Impacts of the Spotted Wing Drosophila


Vinegar flies typically attack rotting or fermenting fruit and will not damage healthy fruit. However, SWD will attack fresh, healthy fruit.  Female SWD are able to attack healthy fruit due to the presence of a reinforced, serrated ovipositor which allows her to cut a slit into healthy fruit to lay eggs.  Other vinegar flies lack this serrated ovipositor and cannot penetrate the skin of intact fruits.


Figure 1 – SWD Larvae

Photo Credits: Phil Pellitteri, UW-Madison Insect Diagnostic Lab

Impact - Damage in Raspberry - 1

Figure 2 – Damage in Raspberry

Photo Credits: Parent, Whitney, Shearer, Reitmajer, Dalton and Walton; USDA-ARS Corvallis and Oregon State University


Figure 3 – Damage in Strawberry

Photo Credits: Parent, Whitney, Shearer, Reitmajer, Dalton and Walton; USDA-ARS Corvallis and Oregon State University


Figure 4 – Damage in Cherry

Photo Credits:
1 – Martin Hauser, CDFA
2 – Michigan State University Extension
3 – UC Statewide IPM Program, Copyright 2009 Regents, University of California

 Initial signs of SWD infestation are small scars left by the female’s serrated ovipositor.  Once the eggs hatch, larvae feed within healthy fruit tissue causing adjacent tissue to collapse within a few days; consequently crop loss may be severe.  This damage causes considerable softening of the fruit.  Damaged fruit is difficult to harvest and is generally unmarketable.  Secondary pathogens may also be introduced at the larval feeding sites which cause additional deterioration of the fruit.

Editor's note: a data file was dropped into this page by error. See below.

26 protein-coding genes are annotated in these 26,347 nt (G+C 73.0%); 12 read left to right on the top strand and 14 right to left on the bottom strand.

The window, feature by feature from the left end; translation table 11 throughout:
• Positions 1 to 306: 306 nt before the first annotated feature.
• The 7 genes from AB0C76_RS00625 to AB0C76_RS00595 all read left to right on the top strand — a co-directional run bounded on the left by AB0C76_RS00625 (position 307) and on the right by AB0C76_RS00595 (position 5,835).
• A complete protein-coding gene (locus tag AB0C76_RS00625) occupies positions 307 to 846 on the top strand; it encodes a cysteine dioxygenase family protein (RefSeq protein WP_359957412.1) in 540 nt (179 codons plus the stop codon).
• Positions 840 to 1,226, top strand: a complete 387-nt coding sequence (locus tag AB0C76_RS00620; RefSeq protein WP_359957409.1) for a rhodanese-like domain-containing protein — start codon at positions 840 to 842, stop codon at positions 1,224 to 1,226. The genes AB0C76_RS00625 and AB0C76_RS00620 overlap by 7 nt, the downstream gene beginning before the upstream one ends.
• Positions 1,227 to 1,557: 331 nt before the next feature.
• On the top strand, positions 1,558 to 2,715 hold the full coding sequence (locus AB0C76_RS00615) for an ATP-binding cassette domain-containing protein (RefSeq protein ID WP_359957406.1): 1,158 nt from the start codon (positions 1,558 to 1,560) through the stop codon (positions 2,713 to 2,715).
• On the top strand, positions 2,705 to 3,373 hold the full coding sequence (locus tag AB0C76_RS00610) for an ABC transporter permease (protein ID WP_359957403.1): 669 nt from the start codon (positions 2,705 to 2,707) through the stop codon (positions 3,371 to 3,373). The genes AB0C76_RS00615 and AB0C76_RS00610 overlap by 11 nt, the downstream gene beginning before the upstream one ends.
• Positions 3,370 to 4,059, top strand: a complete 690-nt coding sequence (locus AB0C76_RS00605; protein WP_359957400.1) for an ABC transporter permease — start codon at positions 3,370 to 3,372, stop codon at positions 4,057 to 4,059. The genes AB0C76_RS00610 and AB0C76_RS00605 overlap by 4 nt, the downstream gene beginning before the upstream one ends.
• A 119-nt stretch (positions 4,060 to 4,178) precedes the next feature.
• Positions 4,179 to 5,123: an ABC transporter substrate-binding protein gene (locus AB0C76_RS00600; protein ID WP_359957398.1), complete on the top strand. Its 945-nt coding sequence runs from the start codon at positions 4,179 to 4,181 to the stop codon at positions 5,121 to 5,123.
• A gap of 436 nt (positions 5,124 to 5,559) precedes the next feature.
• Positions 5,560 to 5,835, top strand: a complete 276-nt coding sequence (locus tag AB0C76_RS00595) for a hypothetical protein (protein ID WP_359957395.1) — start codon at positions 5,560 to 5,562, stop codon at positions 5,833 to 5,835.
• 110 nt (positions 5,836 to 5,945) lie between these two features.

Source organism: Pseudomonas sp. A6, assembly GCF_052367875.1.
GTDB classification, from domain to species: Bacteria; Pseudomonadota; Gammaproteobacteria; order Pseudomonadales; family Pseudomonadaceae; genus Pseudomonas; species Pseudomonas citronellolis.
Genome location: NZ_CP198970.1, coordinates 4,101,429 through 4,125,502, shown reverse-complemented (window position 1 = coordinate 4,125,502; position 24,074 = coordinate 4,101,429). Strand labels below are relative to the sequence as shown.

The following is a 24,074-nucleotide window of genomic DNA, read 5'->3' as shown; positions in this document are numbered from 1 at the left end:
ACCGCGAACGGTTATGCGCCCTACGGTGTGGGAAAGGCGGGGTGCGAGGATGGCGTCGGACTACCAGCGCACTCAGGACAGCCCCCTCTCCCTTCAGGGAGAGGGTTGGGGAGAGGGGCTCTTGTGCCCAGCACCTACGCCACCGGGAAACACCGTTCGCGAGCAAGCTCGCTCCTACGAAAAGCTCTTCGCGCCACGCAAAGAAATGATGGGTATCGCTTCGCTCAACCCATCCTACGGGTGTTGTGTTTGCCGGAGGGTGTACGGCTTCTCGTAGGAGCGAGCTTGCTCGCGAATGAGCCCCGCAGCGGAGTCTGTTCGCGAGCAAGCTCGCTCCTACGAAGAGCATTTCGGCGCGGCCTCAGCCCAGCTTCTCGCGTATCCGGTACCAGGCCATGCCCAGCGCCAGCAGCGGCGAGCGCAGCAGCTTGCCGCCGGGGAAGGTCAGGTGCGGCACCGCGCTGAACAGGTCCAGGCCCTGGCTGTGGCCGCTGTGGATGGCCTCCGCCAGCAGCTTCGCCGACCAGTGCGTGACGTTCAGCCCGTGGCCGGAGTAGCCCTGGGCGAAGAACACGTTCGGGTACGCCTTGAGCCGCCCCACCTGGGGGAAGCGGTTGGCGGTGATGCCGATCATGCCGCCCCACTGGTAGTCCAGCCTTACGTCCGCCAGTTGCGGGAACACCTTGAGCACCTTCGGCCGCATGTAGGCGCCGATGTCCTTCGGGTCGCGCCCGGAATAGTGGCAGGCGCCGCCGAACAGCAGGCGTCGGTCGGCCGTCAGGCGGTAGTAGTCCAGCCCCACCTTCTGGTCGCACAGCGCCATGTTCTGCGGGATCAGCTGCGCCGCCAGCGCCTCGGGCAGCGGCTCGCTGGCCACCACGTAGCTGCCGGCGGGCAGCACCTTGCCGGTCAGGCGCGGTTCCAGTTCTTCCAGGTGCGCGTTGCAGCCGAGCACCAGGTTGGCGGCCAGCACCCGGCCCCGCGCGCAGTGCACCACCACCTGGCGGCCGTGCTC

Host Plants


Figure 5 – Host Plants

Photo Credits: (left to right) 
1 – Martin Hauser, CDFA
2 – Hannah Burrack, NC State, Bugwood
3 – Hannah Burrack, NC State, Bugwood

SWD have a wide host range and prefer soft skinned fruits, including: blueberries, strawberries, raspberries, cherries, blackberries, grapes, peach, plum, tomatoes and melons. While apples may be at risk, damage to healthy apples has not been reported.  Damage has not been reported on cranberries, but may be possible.  Damage has also been noticed on some specialty crops such as goji berries and Sea-buckthorn.  

Recent research has identified several alternative host plants present in the wild: bush honeysuckles (Lonicera spp.), wild cherries (Prunus spp.), buckthorns (Rhamnus spp.), and dogwoods (Cornus spp.).  The concern with alternative host plants is that they may serve as alternate food sources for SWD populations.